International Conference on Democracy, Governance and
Curbing Corruption in Sub-Saharan Africa
Cheyney University of Pennsylvania – August 8-10, 2012
Call for Proposals
While other regions of the world are making strides in improving the living standards of their citizens, Sub-Saharan Africa (SSA) is still trapped in poverty with more than 40% of its 600 million citizens living below the internationally recognised absolute poverty line of US$ 1 per day. Part of the problem is the corruption in the institutions of democratic governance in the countries of this region. Several reports highlight corruption as one of the institutional and systemic problems responsible for keeping million of Africans under absolute poverty. The 2008 Transparency International report demonstrates a direct link between corruption and the failure of societal institutions to effectively achieve the Millennium Development Goals (MDGs) in SSA. It is a serious concern that the goals of reducing poverty in SSA to half of the 1990 level by the year 2015 will not be met.
The purpose of this conference is to bring together an international group of scholars and practitioners from diverse disciplines (economics, sociology, public administration, political economy, business, anthropology, law, political science, information technology, journalism, education, etc.) to collectively explore the multiple facets of the problems of democratic governance, particularly as they relate to corruption, and to suggest concrete strategies geared toward solving these problems in SSA.
Participants of the conference will be challenged to move from theoretical frameworks to practical strategies for improving democratic institutions, governance processes, and curbing corruption. Issues that scholars and practitioners could address include, but are not limited to:
- Problems of democracy and governance in SSA and their potential solutions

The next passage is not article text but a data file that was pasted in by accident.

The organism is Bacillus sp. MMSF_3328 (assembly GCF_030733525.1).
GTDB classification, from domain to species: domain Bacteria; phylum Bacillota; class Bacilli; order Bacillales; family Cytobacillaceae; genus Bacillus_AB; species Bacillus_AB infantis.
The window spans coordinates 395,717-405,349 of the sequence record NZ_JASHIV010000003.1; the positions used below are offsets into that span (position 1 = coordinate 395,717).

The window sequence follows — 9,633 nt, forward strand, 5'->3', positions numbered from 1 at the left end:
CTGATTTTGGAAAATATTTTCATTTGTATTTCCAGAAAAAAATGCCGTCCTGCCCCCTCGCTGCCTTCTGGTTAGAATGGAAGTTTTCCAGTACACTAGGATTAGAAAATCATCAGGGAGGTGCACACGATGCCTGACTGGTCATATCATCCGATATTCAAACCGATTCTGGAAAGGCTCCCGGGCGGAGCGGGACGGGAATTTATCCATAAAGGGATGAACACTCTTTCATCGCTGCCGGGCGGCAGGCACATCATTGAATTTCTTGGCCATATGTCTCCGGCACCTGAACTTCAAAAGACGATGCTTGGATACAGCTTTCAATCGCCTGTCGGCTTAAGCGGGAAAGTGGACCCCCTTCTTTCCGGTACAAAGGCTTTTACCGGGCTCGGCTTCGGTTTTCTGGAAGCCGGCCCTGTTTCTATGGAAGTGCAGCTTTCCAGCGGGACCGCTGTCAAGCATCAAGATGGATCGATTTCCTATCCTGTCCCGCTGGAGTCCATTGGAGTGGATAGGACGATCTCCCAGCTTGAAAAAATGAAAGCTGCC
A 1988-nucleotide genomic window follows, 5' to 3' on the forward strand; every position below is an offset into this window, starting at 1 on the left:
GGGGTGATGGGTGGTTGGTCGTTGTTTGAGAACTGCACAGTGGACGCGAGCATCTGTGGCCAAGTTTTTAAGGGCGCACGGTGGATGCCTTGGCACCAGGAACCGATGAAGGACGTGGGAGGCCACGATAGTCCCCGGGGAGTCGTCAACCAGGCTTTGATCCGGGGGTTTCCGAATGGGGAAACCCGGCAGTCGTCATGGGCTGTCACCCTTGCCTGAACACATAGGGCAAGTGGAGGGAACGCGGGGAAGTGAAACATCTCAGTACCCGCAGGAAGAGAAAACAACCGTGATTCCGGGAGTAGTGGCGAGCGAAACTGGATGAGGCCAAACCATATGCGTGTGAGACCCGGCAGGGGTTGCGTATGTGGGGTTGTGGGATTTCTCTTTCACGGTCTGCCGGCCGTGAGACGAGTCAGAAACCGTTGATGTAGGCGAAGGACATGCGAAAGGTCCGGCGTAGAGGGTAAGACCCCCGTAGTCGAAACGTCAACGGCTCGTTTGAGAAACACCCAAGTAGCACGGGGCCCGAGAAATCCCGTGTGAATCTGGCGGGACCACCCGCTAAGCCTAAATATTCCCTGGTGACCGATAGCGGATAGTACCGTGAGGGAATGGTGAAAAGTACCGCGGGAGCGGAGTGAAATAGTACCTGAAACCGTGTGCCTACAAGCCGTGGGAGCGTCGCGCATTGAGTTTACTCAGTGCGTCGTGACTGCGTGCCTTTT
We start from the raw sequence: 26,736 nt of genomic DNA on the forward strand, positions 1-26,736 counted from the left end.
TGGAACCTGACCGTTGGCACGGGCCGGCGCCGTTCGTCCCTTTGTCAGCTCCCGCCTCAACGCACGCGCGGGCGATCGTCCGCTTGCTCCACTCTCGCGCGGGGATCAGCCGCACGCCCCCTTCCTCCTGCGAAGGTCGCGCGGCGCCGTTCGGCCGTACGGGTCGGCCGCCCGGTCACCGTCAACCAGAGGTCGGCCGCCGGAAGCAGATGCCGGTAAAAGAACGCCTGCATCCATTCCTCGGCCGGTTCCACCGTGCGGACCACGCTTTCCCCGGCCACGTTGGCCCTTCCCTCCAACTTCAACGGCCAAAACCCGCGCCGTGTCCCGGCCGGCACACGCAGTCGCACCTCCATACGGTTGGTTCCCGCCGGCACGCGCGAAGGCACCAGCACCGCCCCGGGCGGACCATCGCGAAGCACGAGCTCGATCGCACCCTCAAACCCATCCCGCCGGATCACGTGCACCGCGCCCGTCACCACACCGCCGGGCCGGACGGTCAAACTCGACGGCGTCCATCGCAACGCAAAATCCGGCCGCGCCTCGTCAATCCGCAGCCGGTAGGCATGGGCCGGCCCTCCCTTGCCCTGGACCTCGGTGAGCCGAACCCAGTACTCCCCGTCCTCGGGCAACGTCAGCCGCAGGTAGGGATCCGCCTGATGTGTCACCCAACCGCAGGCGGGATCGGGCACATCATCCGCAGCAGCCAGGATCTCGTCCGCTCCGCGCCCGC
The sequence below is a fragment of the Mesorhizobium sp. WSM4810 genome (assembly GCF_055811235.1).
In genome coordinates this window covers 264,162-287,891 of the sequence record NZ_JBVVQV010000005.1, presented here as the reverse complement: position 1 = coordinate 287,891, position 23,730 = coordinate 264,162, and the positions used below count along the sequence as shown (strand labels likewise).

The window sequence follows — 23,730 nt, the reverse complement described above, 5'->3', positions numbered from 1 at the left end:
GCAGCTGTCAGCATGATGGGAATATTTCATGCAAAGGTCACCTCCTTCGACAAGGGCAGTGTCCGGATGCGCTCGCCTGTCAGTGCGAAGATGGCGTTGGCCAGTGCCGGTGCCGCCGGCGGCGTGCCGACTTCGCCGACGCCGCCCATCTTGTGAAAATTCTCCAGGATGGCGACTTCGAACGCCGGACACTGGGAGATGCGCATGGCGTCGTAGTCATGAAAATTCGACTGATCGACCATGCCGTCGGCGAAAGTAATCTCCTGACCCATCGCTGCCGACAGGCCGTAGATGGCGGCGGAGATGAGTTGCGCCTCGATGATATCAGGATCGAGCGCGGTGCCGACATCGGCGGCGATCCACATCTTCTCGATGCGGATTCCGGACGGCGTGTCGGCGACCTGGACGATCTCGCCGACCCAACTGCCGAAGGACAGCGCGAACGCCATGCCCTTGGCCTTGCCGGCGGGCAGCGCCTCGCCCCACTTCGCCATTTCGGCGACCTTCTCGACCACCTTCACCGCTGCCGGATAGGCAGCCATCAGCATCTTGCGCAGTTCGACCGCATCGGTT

- The role of civil society organizations in democracy and governance in SSA
- Problems of transparency and accountability in the local and national governments in SSA and in international relations
- Ethics and decision making in SSA
- Origins and definitions of corruption in the historical and cultural context of SSA, for example in pre-colonial, colonial, and, post-independence periods
- Corruption in public bureaucracies
- Corruption in business practices of international corporations operating in SSA and local business and the intersections of these with corruption in governance
- Evaluation of anti-corruption strategies recommended and implemented by the governments in SSA and bi-lateral and multi-lateral development agencies
- The roles of international NGOs and local development organizations in fighting corruption
- The roles of information and communication technologies to track the implementation of anti-corruption strategies
- Challenges in coordinating anti-corruption strategies
- The role of educational institutions in advancing democratic governance and fighting corruption.
The ultimate goal of this conference is to provide a platform to discuss multiple dimensions of democratic governance and corruption and help devise strategies to improve governance practices and anti-corruption strategies for the countries in SSA. The organizers of the conference recognize that the above list is by no means exhaustive and therefore welcome other innovative paper proposals, including those of governance and corruption issues in other nations, particularly if the authors explicitly discuss the implications for SSA.
General Guidelines for All Submissions
Submission of Proposal
The conference program development committee welcomes proposals that feature high quality conceptual papers, as well as qualitative and quantitative empirical research papers. In addition to individual paper proposals, the committee encourages the submission of complete panels consisting of no more than four papers. Panel submissions should bring together complementary papers that tackle similar research questions or topics. Panel proposals should provide information on the overall theme of the panel and indicate how each of the proposed papers connects to the panel's theme. Proposals from individuals at all stages of their careers are welcome, including graduate students.
The deadline for submission of proposals is January 31, 2012. Email your proposals with your complete contact information (including institutional affiliation) to: Dr. Gedeon Mudacumura at firstname.lastname@example.org. The program development committee is comprised of the following members: Professor Sylvester Murray, email@example.com, Professor Goktug Morcol, firstname.lastname@example.org, Professor Harvey White, email@example.com, and Professor Berhanu Mengistu, firstname.lastname@example.org. The committee will acknowledge receipt and notify the submitter of each paper and panel proposals of its decision by March 1, 2012.
Submission of Final Papers
Final papers should be 25-30 pages long, double-spaced including references. The final document should be sent electronically by June 30, 2012 as a Microsoft Word-compatible or a compatible format to: Dr. Gedeon Mudacumura at email@example.com. The most recent edition of the American Psychological Association writing style is highly recommended for paper submission.
All the submitted papers will be peer reviewed and considered for potential publication in an edited volume.